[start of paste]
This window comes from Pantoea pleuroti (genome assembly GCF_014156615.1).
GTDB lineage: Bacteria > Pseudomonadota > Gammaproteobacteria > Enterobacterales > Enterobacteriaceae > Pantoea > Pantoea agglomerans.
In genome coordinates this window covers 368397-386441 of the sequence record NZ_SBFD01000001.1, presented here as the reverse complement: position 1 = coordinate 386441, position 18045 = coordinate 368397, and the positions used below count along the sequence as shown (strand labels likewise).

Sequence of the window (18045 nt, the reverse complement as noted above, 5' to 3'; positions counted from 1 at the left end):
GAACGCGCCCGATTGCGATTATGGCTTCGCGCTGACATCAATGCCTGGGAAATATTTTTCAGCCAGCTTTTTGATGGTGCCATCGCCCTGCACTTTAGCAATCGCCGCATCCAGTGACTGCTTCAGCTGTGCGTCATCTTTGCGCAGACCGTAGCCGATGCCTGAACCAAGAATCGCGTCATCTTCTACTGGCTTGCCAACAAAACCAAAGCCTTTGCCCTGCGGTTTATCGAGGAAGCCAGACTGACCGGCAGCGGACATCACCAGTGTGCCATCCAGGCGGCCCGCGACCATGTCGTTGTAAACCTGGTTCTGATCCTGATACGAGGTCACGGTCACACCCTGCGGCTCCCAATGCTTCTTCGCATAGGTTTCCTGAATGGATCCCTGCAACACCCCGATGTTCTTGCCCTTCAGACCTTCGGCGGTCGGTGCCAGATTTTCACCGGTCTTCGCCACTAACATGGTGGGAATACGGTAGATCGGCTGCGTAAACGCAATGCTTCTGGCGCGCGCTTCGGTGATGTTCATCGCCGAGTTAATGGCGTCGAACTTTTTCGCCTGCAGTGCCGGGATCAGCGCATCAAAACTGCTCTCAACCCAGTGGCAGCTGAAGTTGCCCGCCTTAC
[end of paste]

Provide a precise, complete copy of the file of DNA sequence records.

This window comes from Pantoea pleuroti (genome assembly GCF_014156615.1).
GTDB lineage: Bacteria > Pseudomonadota > Gammaproteobacteria > Enterobacterales > Enterobacteriaceae > Pantoea > Pantoea agglomerans.
In genome coordinates this window covers 368397-386441 of the sequence record NZ_SBFD01000001.1, presented here as the reverse complement: position 1 = coordinate 386441, position 18045 = coordinate 368397, and the positions used below count along the sequence as shown (strand labels likewise).

Sequence of the window (18045 nt, the reverse complement as noted above, 5' to 3'; positions counted from 1 at the left end):
GAACGCGCCCGATTGCGATTATGGCTTCGCGCTGACATCAATGCCTGGGAAATATTTTTCAGCCAGCTTTTTGATGGTGCCATCGCCCTGCACTTTAGCAATCGCCGCATCCAGTGACTGCTTCAGCTGTGCGTCATCTTTGCGCAGACCGTAGCCGATGCCTGAACCAAGAATCGCGTCATCTTCTACTGGCTTGCCAACAAAACCAAAGCCTTTGCCCTGCGGTTTATCGAGGAAGCCAGACTGACCGGCAGCGGACATCACCAGTGTGCCATCCAGGCGGCCCGCGACCATGTCGTTGTAAACCTGGTTCTGATCCTGATACGAGGTCACGGTCACACCCTGCGGCTCCCAATGCTTCTTCGCATAGGTTTCCTGAATGGATCCCTGCAACACCCCGATGTTCTTGCCCTTCAGACCTTCGGCGGTCGGTGCCAGATTTTCACCGGTCTTCGCCACTAACATGGTGGGAATACGGTAGATCGGCTGCGTAAACGCAATGCTTCTGGCGCGCGCTTCGGTGATGTTCATCGCCGAGTTAATGGCGTCGAACTTTTTCGCCTGCAGTGCCGGGATCAGCGCATCAAAACTGCTCTCAACCCAGTGGCAGCTGAAGTTGCCCGCCTTAC